Good ideas are a dime a dozen, but it’s the execution that’s tricky. Dozens of new TV shows pop up every season, but only a few go on to become moderate successes, much less smash hits. Here are a few shows that I wanted to work.
Emerald City (NBC, 2017): Emerald City is a gritty reboot of The Wizard of Oz. It sounds crazy (and but was way too over the top for network television. In this version, Dorothy is a cop. She also has magical powers and becomes the unwitting heir to the Witch of the East. The Scarecrow is a tragic soldier. Glinda isn’t such a good witch after all. The Witch of the West basically runs a brothel and is usually high on poppy tea. The Tin Man is a teenage amputee and Ozma is his magical transgender BFF. Oz is, of course, a fraud–but he’s also a scientist who is scared to death of magic and tries to ban its use in order to preserve his own power.
The cinematography was excellent, but the show was ultimately brought down by trying too hard. It started really slow, and there were just too many plot points. It also dealt with some very adult themes that had to be glossed over in order to be fit for a prime time audience. A few edits and a move to SyFy or HBO could have made this show a success.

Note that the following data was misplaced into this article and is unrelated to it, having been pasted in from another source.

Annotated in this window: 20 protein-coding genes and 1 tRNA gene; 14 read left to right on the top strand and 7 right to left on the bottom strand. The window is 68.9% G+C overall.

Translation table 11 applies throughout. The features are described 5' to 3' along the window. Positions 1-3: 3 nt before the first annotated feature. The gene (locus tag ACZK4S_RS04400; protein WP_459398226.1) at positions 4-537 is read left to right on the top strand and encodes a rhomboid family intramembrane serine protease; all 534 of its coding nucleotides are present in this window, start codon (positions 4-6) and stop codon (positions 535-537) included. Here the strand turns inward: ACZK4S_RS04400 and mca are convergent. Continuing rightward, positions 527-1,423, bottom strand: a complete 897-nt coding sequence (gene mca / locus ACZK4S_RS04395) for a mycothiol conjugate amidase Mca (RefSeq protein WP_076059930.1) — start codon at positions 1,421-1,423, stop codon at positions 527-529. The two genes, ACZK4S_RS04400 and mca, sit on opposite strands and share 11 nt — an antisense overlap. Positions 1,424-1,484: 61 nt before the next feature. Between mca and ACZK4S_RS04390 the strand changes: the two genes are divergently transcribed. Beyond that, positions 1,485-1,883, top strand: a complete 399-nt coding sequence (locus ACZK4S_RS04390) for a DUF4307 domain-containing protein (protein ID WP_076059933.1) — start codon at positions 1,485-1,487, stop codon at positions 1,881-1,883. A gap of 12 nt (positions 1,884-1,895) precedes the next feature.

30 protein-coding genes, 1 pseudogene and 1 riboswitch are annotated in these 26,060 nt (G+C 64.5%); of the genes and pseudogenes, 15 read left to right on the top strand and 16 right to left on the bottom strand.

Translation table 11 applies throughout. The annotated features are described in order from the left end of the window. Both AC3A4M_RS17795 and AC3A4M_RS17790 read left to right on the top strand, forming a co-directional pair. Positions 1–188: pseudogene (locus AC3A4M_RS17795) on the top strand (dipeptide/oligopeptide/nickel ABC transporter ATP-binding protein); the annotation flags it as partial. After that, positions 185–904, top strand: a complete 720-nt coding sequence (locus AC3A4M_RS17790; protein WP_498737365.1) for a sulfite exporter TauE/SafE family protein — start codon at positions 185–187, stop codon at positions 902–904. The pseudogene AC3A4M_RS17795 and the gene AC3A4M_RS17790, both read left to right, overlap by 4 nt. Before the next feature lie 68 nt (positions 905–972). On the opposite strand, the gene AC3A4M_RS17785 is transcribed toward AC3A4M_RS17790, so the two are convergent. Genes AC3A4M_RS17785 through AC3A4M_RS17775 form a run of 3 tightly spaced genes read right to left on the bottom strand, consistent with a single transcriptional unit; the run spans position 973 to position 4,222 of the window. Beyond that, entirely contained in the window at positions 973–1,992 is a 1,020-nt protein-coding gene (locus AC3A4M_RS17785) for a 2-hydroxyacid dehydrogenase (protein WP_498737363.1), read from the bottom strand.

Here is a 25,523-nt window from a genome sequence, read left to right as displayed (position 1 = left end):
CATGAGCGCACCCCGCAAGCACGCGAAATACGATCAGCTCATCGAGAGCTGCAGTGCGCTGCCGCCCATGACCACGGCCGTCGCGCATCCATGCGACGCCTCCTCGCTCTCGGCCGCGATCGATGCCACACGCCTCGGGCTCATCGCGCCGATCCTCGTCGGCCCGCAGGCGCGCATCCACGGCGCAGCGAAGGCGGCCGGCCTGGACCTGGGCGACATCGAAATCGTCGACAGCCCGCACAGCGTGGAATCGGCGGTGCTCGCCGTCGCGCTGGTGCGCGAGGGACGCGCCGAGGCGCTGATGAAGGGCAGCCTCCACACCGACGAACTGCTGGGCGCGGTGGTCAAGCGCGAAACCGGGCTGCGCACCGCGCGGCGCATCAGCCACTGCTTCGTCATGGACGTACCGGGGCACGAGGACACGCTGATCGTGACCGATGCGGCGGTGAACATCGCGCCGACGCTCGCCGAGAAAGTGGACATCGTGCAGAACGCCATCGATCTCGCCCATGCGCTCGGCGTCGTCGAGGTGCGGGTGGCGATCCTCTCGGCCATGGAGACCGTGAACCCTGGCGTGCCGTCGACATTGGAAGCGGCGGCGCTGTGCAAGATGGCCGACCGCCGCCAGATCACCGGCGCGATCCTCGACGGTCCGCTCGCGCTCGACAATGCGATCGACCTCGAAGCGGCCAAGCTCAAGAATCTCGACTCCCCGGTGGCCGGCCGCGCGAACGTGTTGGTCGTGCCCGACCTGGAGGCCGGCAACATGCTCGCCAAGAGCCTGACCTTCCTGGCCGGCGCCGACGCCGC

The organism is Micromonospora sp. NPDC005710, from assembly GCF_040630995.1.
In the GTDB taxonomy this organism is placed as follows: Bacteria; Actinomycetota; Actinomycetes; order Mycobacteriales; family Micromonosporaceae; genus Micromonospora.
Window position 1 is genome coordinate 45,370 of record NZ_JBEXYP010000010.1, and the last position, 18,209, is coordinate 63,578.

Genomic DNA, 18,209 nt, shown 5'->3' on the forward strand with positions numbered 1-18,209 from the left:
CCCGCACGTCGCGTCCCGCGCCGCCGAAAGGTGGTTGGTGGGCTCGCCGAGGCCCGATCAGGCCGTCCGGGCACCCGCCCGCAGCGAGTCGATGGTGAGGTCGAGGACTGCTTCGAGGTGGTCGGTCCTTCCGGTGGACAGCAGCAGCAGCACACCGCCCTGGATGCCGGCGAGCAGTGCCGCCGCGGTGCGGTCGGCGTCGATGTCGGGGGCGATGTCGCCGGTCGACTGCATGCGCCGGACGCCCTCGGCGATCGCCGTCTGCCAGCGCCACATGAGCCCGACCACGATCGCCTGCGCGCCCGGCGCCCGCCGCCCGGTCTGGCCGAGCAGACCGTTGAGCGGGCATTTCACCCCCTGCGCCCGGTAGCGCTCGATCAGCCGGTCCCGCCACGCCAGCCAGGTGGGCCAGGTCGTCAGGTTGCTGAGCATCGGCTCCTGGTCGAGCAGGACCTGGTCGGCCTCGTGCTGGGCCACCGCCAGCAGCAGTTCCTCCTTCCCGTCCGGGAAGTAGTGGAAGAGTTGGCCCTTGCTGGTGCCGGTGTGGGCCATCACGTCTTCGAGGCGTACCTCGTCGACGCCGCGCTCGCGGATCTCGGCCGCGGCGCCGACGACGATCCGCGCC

Constantine (NBC, 2014): Constantine sought to take advantage of the new wave of comic book adaptations. However, NBC was definitely the wrong network. The comics were created by Alan Moore, the same man behind The Watchmen. John Constantine is an occult practitioner and demon hunter haunted by his failure to protect innocents in the past. But the demons he fights are not of the wise cracking variety displayed on Supernatural (The CW)–they’re the baby eating, serial killing, apocalypse bringing kind. Moreover, in trying to add a female character they shoehorned in a reluctant sidekick who had escaped from a cult. The writers tried to split the difference between grim dark and comedic by making it sorta kinda dark, which killed all narrative momentum.
Almost Human (Fox, 2013): This science fiction drama shakes up the usual buddy cop dynamic by making the sidekick an android. Michael Ealy plays an AI who has seemingly developed sentience. It hit all the beats of a traditional procedural, but with an intelligent exploration of the tension between humans and robots. Karl Urban’s character also has a prosthetic leg, due to an injury he suffered in the line of duty. He hates it because he is staunchly anti-android, but as he starts to develop a true partnership with Michael Ealy, his feelings start to shift. However, the show was much too niche for Fox. SyFy would have been a natural fit, and they’ve kept worse on the air (Wynonna Earp, anyone?).